I take Jon Stewart and Stephen Colbert seriously because they’re more than just funny.
These two cable guys have changed the nature of comedy and, I believe, had an impact on journalism as well. So it’s worth examining whether they are losing some of their influence.
When Lauren Ashburn and I debated the question with Bill O’Reilly the other night, the segment was widely picked up. So in the interest of a more in-depth discussion (and a few extra clicks), let me explain why.
It’s not just that their ratings are down (by 6 percent this season for Stewart, 3 percent for Colbert). Cable ratings are down generally, but roughly half their audience—more than half a million in both cases--is in the coveted 25-54 demo. Stewart’s “Daily Show” was named by 8 percent in a recent Brookings survey as their most trusted source of news, and Colbert will soon shed his right-wing buffoon persona to take over David Letterman’s show.
I’ve been on both their shows, been the butt of their jokes, and admire their talent. They excel at using videotape to expose hypocrisy and stupidity among politicians and pundits alike. And some journalists, such as Brian Williams (a frequent Stewart guest), have occasionally copied the technique.
Stewart is obsessed—remember when he went on “Crossfire” and denounced the show?—with why journalists can’t get at the “truth” instead of repeating partisan spin from both sides. Colbert once told me that reporters tell him privately, “I wish I could say what you say”—and that he can’t see why they don’t use the same techniques, minus the laughs, to call people out.
But neither man makes a secret of leaning left, and that, I think, is why their influence has dimmed a bit in the age of Obama.
During the Bush years, as Iraq spun out of control and Stewart regularly surveyed the Mess O’ Potamia, they brought great passion to going after the likes of W. and Dick Cheney. You can see that passion again now that Iraq is in chaos and Cheney is back on the airwaves.
But when it comes to Obama, the humor is gentle. I do recall Stewart pummeling the president over the botched ObamaCare rollout. But on the IRS scandal this week, he mocked the tax agency for almost criminal stupidity in losing all those emails—but never questioned whether the Obama administration is engaged in a coverup. With Hillary stumbling over questions about her personal wealth, he used clips depicting a “Poor-Off” between her and Joe Biden—but in a way that utterly skirted whether she has a political problem.
Lauren disagreed on the “Factor,” saying: “Look at all the scandals that have happened under the Obama administration. You have the IRS scandal, the VA scandal, Iraq in chaos and let's not forget about ObamaCare. And they went really hard on Obama.”
To which O’Reilly replied: “Maybe you are watching the closed-circuit broadcast.”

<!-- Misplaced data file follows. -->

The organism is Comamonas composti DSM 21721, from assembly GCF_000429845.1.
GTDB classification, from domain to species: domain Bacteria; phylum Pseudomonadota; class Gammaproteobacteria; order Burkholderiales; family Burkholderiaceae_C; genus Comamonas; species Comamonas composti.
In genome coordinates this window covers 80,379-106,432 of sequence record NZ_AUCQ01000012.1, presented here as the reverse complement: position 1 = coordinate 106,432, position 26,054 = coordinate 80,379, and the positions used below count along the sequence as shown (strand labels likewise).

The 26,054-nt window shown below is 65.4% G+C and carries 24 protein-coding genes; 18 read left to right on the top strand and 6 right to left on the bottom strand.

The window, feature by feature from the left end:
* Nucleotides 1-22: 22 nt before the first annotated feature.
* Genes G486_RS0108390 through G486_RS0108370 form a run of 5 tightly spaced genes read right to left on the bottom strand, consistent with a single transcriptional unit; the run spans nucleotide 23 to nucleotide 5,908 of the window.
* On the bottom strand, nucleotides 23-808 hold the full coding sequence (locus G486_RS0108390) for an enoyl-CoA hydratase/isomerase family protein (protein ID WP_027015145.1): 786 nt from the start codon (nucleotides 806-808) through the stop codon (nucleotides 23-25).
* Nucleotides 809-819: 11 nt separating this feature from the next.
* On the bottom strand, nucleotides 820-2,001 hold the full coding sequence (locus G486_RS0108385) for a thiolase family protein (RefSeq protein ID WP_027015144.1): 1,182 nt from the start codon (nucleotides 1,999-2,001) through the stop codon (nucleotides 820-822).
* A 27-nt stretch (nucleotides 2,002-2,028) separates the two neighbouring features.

But she also said that “they are pleasing their young audience by attacking conservatives who are attacking the Obama administration.”
Now I don’t go as far as Bill in saying: “They prop up the Democratic Party and the liberal line, President Obama, by denigrating their opposition.”
And, of course, Fox News has been a favorite Stewart target (although O’Reilly and Jon have done so many interviews and appearances I thought they had a bromance going), and Colbert’s blowhard character is a takeoff on O’Reilly and other anchors.
“I just think when you take half the targets off the field…you are just a little bit out of step because the story right now is the Obama administration,” I said on the program.
Right now, Obama’s mounting problems are the political story, and Jon and Stephen are largely dancing around that. They seem to aim much of their comedic ammunition at cable news (and we deserve it).
When Stewart is pressed on this, he tends to retreat to the notion that he’s “just a comedian.” But he’s more than that, and he knows it: He’s an important social critic.
Maybe the duo’s high-water mark was in 2010, when they staged a Rally for Sanity on the Washington Mall and appealed to the sensible center—which seems to be shrinking in these days of hyperpartisanship.
Both men have been doing this a long time (Stewart since 1999, Colbert since 2005), so the format is not as fresh as it used to be. And there is more competition these days—John Oliver’s “Last Week Tonight” on HBO has been digging deeper on issues, even crashing the FCC’s website when he urged viewers to complain to the agency over so-called Net Neutrality.
Stewart and Colbert excel at using the tools of television and comedy to cut through the BS. They do a great job of educating their young audience. And perhaps it’s easier to be funny when you’re in the opposition.
But with 2-1/2 years to go in Obama’s presidency, I’d just like to see them take more risks when it comes to challenging their base.